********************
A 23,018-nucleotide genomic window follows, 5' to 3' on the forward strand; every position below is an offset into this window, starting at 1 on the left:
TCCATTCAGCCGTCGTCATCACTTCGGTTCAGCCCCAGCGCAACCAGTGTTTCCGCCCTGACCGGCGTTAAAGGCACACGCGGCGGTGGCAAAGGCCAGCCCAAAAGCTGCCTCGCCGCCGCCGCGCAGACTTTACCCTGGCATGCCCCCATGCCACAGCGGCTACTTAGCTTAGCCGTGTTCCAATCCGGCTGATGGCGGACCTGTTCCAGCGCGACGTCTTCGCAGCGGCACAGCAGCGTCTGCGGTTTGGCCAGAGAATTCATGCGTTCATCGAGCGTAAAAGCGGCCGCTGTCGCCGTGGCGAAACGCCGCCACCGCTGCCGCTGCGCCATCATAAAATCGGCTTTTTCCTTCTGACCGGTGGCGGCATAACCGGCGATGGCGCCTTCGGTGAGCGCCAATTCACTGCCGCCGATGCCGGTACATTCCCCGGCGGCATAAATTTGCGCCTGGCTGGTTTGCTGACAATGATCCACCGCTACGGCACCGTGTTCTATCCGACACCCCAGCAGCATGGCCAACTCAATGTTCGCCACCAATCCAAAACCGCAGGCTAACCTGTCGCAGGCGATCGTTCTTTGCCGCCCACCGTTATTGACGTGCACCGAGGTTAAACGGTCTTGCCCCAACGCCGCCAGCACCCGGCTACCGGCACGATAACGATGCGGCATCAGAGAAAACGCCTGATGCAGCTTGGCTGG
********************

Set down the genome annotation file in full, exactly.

A 23,018-nucleotide genomic window follows, 5' to 3' on the forward strand; every position below is an offset into this window, starting at 1 on the left:
TCCATTCAGCCGTCGTCATCACTTCGGTTCAGCCCCAGCGCAACCAGTGTTTCCGCCCTGACCGGCGTTAAAGGCACACGCGGCGGTGGCAAAGGCCAGCCCAAAAGCTGCCTCGCCGCCGCCGCGCAGACTTTACCCTGGCATGCCCCCATGCCACAGCGGCTACTTAGCTTAGCCGTGTTCCAATCCGGCTGATGGCGGACCTGTTCCAGCGCGACGTCTTCGCAGCGGCACAGCAGCGTCTGCGGTTTGGCCAGAGAATTCATGCGTTCATCGAGCGTAAAAGCGGCCGCTGTCGCCGTGGCGAAACGCCGCCACCGCTGCCGCTGCGCCATCATAAAATCGGCTTTTTCCTTCTGACCGGTGGCGGCATAACCGGCGATGGCGCCTTCGGTGAGCGCCAATTCACTGCCGCCGATGCCGGTACATTCCCCGGCGGCATAAATTTGCGCCTGGCTGGTTTGCTGACAATGATCCACCGCTACGGCACCGTGTTCTATCCGACACCCCAGCAGCATGGCCAACTCAATGTTCGCCACCAATCCAAAACCGCAGGCTAACCTGTCGCAGGCGATCGTTCTTTGCCGCCCACCGTTATTGACGTGCACCGAGGTTAAACGGTCTTGCCCCAACGCCGCCAGCACCCGGCTACCGGCACGATAACGATGCGGCATCAGAGAAAACGCCTGATGCAGCTTGGCTGG